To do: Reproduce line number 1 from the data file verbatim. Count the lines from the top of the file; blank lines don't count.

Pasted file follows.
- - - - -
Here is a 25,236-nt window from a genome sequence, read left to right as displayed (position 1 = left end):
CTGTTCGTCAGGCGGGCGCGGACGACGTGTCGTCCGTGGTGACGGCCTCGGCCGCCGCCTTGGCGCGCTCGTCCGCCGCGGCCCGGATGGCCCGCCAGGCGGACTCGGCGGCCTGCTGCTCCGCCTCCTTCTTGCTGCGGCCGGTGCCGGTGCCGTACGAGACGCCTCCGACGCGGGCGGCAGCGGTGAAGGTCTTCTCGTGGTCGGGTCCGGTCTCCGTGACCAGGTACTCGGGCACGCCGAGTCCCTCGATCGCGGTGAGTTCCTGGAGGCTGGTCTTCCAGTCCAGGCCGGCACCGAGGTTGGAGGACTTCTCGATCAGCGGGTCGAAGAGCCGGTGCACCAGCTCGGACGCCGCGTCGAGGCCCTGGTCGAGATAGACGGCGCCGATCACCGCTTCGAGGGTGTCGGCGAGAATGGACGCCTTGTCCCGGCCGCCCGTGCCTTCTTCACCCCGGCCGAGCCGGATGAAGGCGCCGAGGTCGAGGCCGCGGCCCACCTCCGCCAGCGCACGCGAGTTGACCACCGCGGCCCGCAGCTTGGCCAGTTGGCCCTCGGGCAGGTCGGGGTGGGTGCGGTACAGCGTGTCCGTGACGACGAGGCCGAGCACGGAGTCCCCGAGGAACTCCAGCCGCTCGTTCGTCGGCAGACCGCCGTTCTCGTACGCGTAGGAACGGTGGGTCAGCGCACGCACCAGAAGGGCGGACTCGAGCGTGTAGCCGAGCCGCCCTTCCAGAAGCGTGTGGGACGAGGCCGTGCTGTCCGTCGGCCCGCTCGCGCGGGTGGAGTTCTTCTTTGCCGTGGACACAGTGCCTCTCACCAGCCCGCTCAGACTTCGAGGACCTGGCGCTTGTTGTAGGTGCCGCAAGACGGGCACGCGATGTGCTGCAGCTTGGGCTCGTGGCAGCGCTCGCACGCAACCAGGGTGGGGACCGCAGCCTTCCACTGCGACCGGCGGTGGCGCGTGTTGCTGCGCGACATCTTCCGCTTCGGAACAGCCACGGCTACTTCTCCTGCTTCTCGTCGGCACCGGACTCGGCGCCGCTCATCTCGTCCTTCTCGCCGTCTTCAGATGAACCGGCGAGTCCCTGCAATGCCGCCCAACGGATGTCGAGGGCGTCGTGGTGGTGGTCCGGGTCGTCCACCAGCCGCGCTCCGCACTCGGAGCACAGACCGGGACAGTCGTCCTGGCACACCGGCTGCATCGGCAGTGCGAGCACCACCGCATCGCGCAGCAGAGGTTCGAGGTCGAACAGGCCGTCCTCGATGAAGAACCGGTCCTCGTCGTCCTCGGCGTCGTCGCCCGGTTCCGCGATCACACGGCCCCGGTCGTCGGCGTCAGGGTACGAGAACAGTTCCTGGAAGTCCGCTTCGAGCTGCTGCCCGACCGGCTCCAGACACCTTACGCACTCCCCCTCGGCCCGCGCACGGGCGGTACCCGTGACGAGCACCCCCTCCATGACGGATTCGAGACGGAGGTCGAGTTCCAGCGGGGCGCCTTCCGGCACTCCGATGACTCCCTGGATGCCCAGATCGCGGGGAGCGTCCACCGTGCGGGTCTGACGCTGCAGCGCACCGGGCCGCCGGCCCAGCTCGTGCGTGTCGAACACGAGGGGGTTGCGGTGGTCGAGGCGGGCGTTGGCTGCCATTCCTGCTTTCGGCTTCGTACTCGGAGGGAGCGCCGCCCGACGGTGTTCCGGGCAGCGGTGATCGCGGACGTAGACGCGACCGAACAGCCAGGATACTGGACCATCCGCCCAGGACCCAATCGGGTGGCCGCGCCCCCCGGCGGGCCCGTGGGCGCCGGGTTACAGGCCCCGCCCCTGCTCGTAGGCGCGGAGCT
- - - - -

Here is a 25,236-nt window from a genome sequence, read left to right as displayed (position 1 = left end):